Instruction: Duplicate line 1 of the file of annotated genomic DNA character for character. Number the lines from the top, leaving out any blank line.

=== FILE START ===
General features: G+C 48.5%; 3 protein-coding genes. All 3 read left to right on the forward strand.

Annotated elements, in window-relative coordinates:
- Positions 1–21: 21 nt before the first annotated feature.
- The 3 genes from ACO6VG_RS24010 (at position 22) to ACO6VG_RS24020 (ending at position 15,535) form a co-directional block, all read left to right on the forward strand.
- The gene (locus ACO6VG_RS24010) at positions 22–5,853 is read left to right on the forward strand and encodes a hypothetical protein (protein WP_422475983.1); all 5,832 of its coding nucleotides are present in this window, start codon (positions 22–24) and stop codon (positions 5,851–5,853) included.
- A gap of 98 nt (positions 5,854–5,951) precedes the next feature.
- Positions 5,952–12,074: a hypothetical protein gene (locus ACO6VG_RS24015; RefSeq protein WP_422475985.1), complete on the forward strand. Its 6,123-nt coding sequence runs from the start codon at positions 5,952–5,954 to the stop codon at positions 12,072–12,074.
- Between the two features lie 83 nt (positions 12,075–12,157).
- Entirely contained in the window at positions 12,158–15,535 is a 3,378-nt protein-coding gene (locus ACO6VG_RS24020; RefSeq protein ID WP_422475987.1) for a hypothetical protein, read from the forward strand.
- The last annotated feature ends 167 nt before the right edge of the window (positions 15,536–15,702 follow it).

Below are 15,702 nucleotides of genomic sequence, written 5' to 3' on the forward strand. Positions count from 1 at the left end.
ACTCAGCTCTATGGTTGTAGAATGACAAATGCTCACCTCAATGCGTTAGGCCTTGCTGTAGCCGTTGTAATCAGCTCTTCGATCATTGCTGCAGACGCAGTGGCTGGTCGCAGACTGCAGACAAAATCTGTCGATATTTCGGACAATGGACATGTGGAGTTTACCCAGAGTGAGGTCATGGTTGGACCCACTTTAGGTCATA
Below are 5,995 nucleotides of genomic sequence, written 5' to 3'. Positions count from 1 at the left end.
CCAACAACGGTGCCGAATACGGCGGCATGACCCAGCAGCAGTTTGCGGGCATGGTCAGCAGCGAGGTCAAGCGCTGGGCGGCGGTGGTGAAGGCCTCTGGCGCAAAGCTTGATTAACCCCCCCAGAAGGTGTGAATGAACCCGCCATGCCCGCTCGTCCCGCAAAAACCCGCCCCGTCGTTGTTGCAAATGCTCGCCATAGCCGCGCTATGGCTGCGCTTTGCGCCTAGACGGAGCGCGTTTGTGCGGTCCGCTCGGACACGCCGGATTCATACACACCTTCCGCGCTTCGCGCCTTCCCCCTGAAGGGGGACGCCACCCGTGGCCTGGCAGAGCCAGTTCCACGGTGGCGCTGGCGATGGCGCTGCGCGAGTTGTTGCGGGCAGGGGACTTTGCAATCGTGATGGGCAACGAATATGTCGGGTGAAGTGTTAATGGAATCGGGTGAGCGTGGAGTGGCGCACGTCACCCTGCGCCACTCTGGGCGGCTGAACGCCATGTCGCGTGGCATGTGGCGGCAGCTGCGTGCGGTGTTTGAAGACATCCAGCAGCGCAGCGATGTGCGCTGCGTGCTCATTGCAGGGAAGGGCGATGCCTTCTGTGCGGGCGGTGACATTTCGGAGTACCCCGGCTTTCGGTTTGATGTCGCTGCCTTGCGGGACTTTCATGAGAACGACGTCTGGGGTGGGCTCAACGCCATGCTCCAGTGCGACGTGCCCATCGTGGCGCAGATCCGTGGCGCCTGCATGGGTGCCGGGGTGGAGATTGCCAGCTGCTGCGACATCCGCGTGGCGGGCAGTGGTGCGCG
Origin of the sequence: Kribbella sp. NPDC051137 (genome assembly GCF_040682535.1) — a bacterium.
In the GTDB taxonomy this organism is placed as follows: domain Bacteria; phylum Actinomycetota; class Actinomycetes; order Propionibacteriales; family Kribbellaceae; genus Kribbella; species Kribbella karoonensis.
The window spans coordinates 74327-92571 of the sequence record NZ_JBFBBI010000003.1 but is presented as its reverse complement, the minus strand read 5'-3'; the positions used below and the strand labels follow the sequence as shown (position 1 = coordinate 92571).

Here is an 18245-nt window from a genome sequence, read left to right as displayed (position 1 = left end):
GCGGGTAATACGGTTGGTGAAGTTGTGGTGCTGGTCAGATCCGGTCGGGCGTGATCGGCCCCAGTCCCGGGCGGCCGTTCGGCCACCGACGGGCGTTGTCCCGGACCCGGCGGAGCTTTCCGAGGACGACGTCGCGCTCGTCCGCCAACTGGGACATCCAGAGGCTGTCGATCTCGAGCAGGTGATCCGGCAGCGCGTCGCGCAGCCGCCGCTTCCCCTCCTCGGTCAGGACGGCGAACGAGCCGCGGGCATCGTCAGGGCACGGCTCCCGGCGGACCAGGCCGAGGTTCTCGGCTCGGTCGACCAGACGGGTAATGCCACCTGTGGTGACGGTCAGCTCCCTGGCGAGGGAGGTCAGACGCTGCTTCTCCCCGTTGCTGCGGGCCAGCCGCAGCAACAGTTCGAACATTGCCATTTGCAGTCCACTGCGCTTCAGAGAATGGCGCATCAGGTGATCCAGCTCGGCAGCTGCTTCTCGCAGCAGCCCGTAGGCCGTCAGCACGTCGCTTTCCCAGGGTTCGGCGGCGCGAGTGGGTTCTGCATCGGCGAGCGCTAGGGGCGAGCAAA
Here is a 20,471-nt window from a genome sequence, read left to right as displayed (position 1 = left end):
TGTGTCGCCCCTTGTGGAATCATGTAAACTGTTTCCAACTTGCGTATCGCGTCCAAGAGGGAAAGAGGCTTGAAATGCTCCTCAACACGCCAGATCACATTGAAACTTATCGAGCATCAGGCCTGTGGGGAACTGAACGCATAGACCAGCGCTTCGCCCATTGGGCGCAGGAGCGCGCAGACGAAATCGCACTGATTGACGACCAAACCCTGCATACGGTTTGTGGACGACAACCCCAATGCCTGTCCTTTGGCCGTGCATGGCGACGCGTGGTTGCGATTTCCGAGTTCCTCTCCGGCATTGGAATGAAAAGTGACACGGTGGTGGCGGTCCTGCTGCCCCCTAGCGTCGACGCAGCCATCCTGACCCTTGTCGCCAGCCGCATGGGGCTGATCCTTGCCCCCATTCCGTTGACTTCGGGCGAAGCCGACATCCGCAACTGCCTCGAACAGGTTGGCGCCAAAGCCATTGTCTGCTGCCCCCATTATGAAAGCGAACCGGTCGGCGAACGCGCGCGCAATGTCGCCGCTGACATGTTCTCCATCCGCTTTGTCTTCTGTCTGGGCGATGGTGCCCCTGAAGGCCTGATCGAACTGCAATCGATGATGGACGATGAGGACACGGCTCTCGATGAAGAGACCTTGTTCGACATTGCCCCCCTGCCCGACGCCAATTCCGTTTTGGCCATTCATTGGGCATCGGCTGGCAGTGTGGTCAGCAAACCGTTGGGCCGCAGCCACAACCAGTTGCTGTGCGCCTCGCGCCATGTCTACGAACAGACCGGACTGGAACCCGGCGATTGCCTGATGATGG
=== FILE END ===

General features: G+C 48.5%; 3 protein-coding genes. All 3 read left to right on the forward strand.